# Specular vs Diffuse Reflection

Our ability to see and make sense of the world with our eyes depends on the reflective properties of light. Without reflection, we would only see luminous objects like the sun, light bulbs, and computer screens.

The light rays that allow us to see non-luminous objects such as our hands, the floor, and the people around us are lit by light rays that travel from a light source to the object and then bounce off the object towards our eyes.

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The light rays that arrive at our eyes after reflecting off of an object behave predictably - consistent with the law of reflection. How we perceive that light is influenced by the characteristics of the object's surface.

One characteristic of a surface that influences what we see is the surface's roughness because there are two general types of reflection: specular and diffuse. The smoother the surface is, the more specular the reflection.

On a very smooth surface, lines normal to neighboring points along that surface are parallel to each other. Since the angle of reflection* depends on the orientation of the normal a the point the light ray hts, a set of parallel incident ray*s encountering a smooth surface reflect so that the angles of reflection are all the same. As a result, the reflected ray*s will retain the same organization present in the incident rays.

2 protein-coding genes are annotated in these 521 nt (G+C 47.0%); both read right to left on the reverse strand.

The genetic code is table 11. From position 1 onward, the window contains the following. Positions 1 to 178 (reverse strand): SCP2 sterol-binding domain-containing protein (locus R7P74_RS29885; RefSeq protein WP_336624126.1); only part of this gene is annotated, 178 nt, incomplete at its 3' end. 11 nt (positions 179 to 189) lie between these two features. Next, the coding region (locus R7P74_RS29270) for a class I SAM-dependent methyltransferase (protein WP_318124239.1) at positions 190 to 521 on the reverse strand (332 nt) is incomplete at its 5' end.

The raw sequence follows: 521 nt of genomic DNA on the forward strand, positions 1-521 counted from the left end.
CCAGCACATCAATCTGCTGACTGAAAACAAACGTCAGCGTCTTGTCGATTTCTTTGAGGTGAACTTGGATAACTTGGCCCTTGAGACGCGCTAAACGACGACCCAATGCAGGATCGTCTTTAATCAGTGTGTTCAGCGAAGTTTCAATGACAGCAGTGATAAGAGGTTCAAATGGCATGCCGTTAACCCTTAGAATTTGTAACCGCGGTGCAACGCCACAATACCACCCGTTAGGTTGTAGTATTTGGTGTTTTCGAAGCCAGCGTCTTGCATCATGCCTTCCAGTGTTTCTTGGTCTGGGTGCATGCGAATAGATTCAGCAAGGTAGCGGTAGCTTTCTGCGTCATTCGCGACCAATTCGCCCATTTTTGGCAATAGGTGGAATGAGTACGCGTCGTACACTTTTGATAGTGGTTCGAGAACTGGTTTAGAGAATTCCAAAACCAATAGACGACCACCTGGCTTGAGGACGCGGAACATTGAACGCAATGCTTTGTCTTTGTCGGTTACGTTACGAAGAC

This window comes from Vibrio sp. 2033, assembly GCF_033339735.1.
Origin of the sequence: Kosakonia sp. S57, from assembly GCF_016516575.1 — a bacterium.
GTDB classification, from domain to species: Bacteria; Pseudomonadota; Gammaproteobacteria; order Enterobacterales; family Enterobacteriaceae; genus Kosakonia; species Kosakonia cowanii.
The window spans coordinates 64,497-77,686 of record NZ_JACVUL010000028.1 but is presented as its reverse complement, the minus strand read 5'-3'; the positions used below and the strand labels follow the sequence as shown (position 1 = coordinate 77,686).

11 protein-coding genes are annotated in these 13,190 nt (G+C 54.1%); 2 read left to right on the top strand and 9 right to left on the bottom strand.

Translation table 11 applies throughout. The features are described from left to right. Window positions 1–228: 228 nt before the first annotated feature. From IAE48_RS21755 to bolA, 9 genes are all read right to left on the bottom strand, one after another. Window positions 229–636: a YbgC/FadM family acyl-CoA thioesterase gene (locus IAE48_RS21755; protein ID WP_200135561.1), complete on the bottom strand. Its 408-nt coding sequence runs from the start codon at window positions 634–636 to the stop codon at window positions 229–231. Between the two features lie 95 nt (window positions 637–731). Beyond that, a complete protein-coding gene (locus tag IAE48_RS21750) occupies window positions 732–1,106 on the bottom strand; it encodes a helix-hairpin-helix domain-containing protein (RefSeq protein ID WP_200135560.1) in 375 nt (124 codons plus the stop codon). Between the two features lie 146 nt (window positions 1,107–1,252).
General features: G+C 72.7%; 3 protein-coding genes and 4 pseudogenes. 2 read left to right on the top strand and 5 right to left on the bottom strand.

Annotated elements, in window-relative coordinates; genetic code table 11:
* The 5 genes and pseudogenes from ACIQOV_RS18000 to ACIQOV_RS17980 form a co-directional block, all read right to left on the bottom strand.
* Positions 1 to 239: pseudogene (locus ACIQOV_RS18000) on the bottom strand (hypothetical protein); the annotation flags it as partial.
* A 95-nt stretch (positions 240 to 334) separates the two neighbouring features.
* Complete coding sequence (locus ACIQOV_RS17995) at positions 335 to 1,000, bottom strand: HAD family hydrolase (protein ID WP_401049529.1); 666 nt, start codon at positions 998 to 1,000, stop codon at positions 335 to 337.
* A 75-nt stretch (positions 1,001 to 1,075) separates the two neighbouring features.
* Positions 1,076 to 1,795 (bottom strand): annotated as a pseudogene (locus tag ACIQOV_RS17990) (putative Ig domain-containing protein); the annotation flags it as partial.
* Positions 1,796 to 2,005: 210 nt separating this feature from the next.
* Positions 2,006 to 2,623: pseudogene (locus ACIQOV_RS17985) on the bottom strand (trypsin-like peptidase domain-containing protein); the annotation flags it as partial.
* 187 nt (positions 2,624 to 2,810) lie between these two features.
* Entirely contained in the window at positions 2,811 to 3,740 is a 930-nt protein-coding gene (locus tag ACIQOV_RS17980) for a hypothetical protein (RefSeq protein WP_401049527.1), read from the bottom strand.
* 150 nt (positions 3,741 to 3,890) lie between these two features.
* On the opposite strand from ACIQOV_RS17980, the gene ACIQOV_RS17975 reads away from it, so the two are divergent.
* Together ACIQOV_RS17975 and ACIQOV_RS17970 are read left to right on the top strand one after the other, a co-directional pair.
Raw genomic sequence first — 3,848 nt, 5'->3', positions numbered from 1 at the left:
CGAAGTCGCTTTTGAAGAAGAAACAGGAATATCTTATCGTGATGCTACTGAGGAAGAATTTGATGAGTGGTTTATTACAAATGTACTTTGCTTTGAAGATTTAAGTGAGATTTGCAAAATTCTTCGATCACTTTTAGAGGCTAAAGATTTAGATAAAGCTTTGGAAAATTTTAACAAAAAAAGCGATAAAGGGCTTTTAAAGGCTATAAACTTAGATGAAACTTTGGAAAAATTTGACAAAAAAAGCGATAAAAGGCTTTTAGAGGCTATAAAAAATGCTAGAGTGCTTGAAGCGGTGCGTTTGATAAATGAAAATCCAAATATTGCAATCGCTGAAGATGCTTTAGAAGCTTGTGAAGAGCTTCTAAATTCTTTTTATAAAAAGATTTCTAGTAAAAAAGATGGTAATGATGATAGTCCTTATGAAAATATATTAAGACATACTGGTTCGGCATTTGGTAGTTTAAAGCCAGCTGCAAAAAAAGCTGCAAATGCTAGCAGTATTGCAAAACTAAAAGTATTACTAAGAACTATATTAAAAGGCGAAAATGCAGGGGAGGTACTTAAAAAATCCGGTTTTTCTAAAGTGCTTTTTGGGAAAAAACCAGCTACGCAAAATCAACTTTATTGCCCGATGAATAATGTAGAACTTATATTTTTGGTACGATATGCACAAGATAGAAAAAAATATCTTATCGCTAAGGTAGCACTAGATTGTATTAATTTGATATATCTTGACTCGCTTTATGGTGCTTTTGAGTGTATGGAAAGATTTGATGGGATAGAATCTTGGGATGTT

Since the reflected rays retain the organization of the incident rays, reflection off of smooth surfaces preserves the organization of the reflected light, allowing us to see images in mirrors.

Diffuse reflection* occurs on rough surfaces. In diffuse reflection, all of the reflected rays still behave in accordance with the law of reflection, but the roughness of the surface results in a variation of the normals along the surface. With this variation, normals at neighboring points are no longer parallel to each other. Since the angle of incidence depends on the normal line at the exact point a ray hits, the incident angles for a set of parallel rays will not be the same, and each reflected ray will have a different angle of reflection. In other words, the rays scatter.

The orientation of the normal lines at neighboring points along a surface differentiates specular from diffuse reflection. If the normal lines are parallel, reflection will be specular. If they are not parallel, reflection will be diffuse. Note this is roughness at the microscopic level. Diffuse reflection occurs on surfaces that are smooth to the touch, such as paper. Specular reflection* occurs on curved surfaces such as a funhouse mirror.

Specular reflection is beneficial. Without it, we would not have cameras or mirrors. However, diffuse reflection is central to our ability to see the world. Aside from the limited number of luminous objects, such as light bulbs and the sun, everything we see around us is visible because of diffuse reflection.

Test your understanding of the concepts covered with the specular vs diffuse reflection problem set.

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